• but seeing as less than 50 total quantity were produced & sold between 1931-1937, a better criterion would likely be "first commercially successful electic guitar"

Give it a thought.
Weeb Dingle (talk) 04:54, 1 May 2018 (UTC)Reply[reply]

why it's gone: "techniques" section[edit]

My vote is to entirely get rid of Electric guitar#Playing techniques.

  • It is heavily HOWTO and has been marked as such since April 2018.
  • It slyly swaps out "guitar technique" for "extended guitar technique."
  • The only citation is a HENDRIX IS GOD tribute to controlled feedback.
  • Using feedback as a wedge, it has stretched "technique" out of shape to include the Fernandes Sustainer and the Heet EBow, which swings the door wide to include any electronic device or recording trick as "a technique."

In sum, it's at best redundant with Category:Guitar performance techniques. After the brief intro section, the interested reader can head on over to Extended technique, so nothing is lost in the uncluttering.
Weeb Dingle (talk) 02:24, 28 January 2019 (UTC)Reply[reply]

restorations to this page[edit]

For some reason, lowercase sigmabot III is targeting this Talk page, and (coincidentally, I suppose) squirrelling away my posts.

My understanding is that notable changes to an article are supposed to be backed up by a Talk discussion, and more-significant overhauls should be in fact preceded by opportunity for general discussion (so that the "group mind" might achieve some sort of consensus).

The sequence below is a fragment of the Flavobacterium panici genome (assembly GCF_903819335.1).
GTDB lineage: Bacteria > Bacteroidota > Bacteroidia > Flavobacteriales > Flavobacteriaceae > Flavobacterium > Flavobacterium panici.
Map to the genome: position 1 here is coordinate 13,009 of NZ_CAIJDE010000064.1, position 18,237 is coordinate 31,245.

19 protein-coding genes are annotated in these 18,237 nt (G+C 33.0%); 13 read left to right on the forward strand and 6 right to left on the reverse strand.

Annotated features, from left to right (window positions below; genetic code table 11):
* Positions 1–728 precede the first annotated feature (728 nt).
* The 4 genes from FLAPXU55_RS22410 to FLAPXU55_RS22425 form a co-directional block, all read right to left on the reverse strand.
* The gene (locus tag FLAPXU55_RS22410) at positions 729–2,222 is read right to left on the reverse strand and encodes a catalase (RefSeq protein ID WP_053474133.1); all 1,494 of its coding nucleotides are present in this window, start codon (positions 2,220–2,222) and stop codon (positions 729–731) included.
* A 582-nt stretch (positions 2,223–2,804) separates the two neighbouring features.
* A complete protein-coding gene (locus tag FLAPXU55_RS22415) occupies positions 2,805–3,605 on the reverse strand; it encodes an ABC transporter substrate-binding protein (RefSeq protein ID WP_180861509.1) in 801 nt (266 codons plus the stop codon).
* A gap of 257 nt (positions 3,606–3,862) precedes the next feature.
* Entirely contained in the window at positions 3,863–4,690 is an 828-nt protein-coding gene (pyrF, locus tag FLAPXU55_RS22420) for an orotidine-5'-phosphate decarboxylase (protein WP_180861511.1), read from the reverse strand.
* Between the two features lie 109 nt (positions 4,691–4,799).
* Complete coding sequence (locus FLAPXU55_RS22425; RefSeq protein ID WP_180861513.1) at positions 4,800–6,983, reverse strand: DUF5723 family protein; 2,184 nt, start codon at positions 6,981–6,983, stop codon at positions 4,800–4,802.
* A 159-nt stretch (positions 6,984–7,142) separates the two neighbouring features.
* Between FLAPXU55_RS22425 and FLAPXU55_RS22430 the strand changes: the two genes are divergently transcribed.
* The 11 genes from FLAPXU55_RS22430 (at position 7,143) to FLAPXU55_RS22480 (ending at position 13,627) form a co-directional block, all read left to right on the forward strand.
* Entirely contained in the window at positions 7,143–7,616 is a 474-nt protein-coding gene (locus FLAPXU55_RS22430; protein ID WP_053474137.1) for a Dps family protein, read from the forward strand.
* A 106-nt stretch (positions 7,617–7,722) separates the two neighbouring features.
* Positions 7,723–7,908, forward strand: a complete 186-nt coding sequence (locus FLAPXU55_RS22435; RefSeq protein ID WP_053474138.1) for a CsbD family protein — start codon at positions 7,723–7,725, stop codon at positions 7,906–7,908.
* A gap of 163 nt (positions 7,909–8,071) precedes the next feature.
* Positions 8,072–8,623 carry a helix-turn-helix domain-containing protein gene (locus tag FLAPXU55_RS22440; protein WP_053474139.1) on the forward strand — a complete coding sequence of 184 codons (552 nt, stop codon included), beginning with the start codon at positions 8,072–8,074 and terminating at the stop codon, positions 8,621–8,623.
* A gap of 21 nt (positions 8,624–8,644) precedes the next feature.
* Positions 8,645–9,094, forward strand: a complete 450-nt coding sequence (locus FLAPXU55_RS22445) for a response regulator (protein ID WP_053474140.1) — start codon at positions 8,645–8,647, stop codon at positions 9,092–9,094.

I attempt to explain why I'm making the sometimes substantial changes to Electric guitar. If no discussion ensues, a secondary benefit of an explanatory Talk post is establishing guidelines (albeit subject to change) that are specific to that article. So, should an editor view Electric guitar and decide to add the very sort of information that's actually been removed, the tacit "rules" can be explored in Talk and maybe revised.

This hasn't been working out so well. In as little as two months (or even less), the bot wanders in and duly hides away my rationale — and as well opportunity for discussion.

Bizarrely enough, the bot has time-and-again been leaving two ancient unsigned posts (for which "non sequitur" is an understatement), a 2010 review, and a 2016 "External links modified" notice, so it's not as though Sigmabot has demonstrated any rudimentary housekeeping skill.

I reverted some of the archivings, and may bring more back. Of course, even this is open to discussion and compromise… assuming, of course, this post isn't buried by the end of the month.
Weeb Dingle (talk) 03:45, 11 October 2019 (UTC)Reply[reply]

first solid body electric guitar[edit]

Jamaican inventor named Hedley Jones - who BEAT Les Paul, Bigsby, Fender, AND Gibson Guitars to the solid wood body Spanish electric guitar with his "Automatic Guitar" in 1940! But he didn't stop there. His accomplishments also include possibly being the first guitar amp maker to exceed 100 watts, the first to invent Jamaican "sound system culture", and the first to produce a DOUBLE-NECK electric guitar — Preceding unsigned comment added by 2A02:C7D:AA16:400:A1B2:8563:8F09:77C7 (talk) 20:53, 20 March 2020 (UTC)Reply[reply]